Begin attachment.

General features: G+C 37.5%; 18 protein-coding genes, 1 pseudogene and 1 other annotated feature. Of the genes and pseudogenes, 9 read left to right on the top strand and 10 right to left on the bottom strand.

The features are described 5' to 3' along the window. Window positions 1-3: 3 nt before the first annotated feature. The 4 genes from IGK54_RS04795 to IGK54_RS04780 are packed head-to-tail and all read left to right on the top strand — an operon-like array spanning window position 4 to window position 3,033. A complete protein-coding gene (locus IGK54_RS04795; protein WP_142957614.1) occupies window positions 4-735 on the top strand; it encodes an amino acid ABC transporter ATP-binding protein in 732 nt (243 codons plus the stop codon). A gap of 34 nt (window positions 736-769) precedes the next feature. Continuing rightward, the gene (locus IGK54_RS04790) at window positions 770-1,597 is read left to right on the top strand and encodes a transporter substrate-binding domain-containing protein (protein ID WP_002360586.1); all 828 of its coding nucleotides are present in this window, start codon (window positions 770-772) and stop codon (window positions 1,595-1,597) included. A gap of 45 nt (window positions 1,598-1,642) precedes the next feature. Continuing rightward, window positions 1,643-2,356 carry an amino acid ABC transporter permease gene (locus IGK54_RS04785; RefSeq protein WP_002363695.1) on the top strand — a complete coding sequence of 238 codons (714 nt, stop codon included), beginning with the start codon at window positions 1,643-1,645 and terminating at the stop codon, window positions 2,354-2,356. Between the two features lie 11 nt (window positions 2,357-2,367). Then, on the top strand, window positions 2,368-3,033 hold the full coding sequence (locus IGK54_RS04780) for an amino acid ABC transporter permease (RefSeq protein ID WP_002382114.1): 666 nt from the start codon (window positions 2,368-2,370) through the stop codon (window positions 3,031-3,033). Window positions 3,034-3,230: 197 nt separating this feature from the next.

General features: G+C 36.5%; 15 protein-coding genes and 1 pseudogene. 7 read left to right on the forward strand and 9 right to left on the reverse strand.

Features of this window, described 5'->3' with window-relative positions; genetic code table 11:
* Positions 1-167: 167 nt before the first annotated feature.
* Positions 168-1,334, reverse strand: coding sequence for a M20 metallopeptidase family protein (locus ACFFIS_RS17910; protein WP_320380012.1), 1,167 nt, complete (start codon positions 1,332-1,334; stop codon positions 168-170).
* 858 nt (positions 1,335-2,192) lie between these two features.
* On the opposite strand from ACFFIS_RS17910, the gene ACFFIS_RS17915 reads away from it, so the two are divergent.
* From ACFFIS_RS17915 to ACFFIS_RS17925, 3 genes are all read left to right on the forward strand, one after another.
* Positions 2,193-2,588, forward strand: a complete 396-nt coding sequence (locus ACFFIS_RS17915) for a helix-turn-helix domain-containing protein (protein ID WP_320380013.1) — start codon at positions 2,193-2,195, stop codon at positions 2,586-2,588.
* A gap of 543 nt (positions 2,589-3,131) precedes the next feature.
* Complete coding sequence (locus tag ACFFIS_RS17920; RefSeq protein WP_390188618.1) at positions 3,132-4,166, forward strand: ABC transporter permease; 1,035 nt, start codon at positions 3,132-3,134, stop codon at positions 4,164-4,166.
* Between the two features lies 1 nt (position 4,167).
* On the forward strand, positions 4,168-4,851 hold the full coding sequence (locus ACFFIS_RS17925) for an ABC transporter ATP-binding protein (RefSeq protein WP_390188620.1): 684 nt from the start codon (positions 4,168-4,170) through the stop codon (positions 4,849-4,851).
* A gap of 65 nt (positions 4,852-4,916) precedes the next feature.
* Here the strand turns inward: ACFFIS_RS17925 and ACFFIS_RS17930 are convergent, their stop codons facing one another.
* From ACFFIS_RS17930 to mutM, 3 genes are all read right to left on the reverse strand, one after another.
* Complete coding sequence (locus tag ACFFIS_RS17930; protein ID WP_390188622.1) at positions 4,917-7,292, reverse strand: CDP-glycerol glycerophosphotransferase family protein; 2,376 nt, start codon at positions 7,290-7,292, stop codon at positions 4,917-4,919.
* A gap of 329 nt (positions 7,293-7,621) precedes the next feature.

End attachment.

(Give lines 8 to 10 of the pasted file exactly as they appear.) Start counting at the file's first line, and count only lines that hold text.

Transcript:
* On the opposite strand from ACFFIS_RS17910, the gene ACFFIS_RS17915 reads away from it, so the two are divergent.
* From ACFFIS_RS17915 to ACFFIS_RS17925, 3 genes are all read left to right on the forward strand, one after another.
* Positions 2,193-2,588, forward strand: a complete 396-nt coding sequence (locus ACFFIS_RS17915) for a helix-turn-helix domain-containing protein (protein ID WP_320380013.1) — start codon at positions 2,193-2,195, stop codon at positions 2,586-2,588.